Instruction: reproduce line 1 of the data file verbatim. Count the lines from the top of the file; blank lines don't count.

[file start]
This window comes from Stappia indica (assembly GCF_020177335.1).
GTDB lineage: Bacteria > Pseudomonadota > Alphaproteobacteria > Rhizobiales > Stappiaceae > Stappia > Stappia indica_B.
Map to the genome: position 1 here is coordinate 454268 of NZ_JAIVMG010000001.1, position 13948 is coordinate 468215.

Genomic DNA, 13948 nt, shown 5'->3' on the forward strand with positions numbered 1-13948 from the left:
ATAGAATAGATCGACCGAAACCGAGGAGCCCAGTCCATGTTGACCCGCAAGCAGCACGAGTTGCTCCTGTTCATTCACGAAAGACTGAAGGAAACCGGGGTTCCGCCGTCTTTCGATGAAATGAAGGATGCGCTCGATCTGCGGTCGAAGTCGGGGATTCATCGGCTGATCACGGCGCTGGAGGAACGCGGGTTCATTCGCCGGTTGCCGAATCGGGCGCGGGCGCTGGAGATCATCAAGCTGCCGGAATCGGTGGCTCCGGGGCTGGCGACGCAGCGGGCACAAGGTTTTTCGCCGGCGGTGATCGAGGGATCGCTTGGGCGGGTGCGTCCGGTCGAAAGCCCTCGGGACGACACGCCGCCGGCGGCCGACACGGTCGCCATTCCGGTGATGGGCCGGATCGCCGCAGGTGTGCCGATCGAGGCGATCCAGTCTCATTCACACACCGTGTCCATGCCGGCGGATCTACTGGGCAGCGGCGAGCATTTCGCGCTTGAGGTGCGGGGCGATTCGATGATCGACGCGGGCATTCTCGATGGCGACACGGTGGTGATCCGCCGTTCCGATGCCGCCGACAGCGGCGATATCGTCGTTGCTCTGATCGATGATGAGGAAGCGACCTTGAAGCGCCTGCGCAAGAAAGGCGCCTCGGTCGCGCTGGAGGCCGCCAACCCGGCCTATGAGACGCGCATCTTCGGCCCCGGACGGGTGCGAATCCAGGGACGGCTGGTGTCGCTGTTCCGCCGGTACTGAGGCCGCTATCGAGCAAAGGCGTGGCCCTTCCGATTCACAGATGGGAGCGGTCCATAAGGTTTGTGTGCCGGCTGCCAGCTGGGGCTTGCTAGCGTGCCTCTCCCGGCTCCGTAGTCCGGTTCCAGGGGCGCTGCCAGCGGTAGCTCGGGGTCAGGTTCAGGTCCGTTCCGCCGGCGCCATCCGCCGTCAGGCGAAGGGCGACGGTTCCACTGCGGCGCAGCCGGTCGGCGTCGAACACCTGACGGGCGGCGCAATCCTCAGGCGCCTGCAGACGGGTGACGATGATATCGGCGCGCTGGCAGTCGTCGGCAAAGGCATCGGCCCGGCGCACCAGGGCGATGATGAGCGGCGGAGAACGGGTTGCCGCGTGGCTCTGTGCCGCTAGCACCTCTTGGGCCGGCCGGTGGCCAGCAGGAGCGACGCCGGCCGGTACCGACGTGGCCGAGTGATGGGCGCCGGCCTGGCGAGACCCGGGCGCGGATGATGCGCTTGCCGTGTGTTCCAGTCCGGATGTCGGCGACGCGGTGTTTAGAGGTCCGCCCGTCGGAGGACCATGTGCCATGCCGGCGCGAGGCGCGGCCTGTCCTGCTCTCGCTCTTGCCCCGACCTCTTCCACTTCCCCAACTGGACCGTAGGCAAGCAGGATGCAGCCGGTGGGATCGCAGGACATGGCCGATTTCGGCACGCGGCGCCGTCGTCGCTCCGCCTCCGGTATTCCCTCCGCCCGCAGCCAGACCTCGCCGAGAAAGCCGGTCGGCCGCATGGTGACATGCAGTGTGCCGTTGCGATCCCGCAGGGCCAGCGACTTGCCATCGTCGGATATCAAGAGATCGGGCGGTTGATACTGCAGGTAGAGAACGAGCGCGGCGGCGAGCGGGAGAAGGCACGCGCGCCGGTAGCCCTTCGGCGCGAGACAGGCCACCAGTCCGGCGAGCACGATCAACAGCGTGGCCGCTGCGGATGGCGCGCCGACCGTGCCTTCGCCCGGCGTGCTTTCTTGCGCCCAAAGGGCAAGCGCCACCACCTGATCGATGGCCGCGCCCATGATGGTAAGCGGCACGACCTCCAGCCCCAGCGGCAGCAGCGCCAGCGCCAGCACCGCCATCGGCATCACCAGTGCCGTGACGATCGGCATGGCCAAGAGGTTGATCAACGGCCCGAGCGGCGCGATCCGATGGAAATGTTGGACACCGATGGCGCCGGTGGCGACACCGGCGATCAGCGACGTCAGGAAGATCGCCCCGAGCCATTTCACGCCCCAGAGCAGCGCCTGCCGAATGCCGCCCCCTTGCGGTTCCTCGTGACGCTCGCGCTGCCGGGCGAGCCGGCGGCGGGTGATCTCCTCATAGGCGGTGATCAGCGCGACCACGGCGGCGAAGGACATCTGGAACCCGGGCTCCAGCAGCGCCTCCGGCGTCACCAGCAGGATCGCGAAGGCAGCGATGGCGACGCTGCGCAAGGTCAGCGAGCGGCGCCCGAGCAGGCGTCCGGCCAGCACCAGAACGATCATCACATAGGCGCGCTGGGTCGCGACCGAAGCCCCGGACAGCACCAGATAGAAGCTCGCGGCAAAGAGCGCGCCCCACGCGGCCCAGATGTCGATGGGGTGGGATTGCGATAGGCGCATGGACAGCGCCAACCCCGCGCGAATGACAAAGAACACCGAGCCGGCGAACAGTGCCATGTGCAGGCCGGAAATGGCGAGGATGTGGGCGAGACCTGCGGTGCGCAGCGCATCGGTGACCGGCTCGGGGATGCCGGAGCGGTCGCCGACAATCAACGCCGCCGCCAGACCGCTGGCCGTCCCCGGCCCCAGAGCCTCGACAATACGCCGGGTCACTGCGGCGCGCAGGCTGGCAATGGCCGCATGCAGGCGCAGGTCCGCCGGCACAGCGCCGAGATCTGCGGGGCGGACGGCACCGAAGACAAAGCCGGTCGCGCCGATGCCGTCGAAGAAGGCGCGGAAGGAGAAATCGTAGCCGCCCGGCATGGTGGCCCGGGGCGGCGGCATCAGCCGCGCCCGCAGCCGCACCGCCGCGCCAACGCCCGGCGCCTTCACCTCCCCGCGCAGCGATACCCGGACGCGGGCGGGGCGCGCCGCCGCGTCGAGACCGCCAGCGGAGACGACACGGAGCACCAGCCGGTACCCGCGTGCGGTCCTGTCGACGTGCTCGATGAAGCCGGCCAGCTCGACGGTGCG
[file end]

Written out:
This window comes from Stappia indica (assembly GCF_020177335.1).